[m-users.] mmc option parallel

Paul Bone paul at bone.id.au
Mon Mar 16 19:29:57 AEDT 2015

On Mon, Mar 16, 2015 at 06:21:09PM +1100, Peter Schachte wrote:
> Hash: SHA1
> On 16/03/2015 10:23 am, Paul Bone wrote:
> > I believe that the long term solution is to make a clear separation between options and grade
> components. And possibly to abstract away grades altogether. A user
> should be able to say "I want parallelism" and get it, as you suggest,
> by the system choosing the best parallel grade available. Thanks.
> Grades are something the Mercury implementors are interested in, and
> users are not.  The better you can hide them from users, the better.  If

    We think grades are cool because we like to test and compare them.  But
    users (who are the larger group making use of this software) do not.

> Mercury had a pragma to allow a file to specify that it needs some grade
> component, most users would not need to use it or even know about it. 
> Some libraries would specify that they need a trail, or threads, or
> stack segments, etc.  It would be up to the build system to piece
> together the grade components needed by the (recursive dependencies of)
> the application source files, and validate that they don't conflict.  It
> should also keep track of what grade the current object files were built
> with and rebuild if the grade changes (or perhaps generate each grade in
> a different subdirectory to keep them from interfering with one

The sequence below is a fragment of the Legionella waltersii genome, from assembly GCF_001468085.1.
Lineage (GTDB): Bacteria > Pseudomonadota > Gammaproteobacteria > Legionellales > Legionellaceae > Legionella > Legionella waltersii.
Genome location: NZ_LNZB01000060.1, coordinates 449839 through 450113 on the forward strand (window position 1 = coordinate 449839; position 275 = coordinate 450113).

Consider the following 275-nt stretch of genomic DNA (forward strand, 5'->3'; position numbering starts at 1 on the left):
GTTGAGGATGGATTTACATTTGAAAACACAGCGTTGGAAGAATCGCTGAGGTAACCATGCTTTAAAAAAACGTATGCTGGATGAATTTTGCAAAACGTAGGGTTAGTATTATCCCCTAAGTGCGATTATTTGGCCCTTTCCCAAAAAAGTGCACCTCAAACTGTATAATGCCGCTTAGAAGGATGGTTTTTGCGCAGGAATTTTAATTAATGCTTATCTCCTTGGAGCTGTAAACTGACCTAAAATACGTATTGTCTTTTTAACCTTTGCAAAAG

> another).  There should also be some compiler switches for things like
> debugging, stack segments, or leaving out the garbage collector, but the
> user would not need to be aware they relate to grades.  This should
> allow all but the most advanced users to remain ignorant of grades.
> Regarding the time taken to build the library in different grades, how
> about having the compiler create a directory somewhere under the user's
> home directory holding (caching) the library files built in the grades
> that have been needed in the past.  Then it would not be necessary to
> build any libraries at install time other than those used in the
> compiler itself.  This would waste space on a multiuser system where
> many people use Mercury, since some generated files would be stored
> under several people's home directories, but space is pretty cheap these
> days, and most people have single-user computers anyway.  There would
> also be space and time *savings* since only library files that have been
> used would be built, and only in the grades they've actually been used in.

I thought that the compiler should provide a script that will install a new
grade.  If the compiler finds that a library grade isn't installed then it
prompts the user to contact their administrator or run "sudo


Paul Bone

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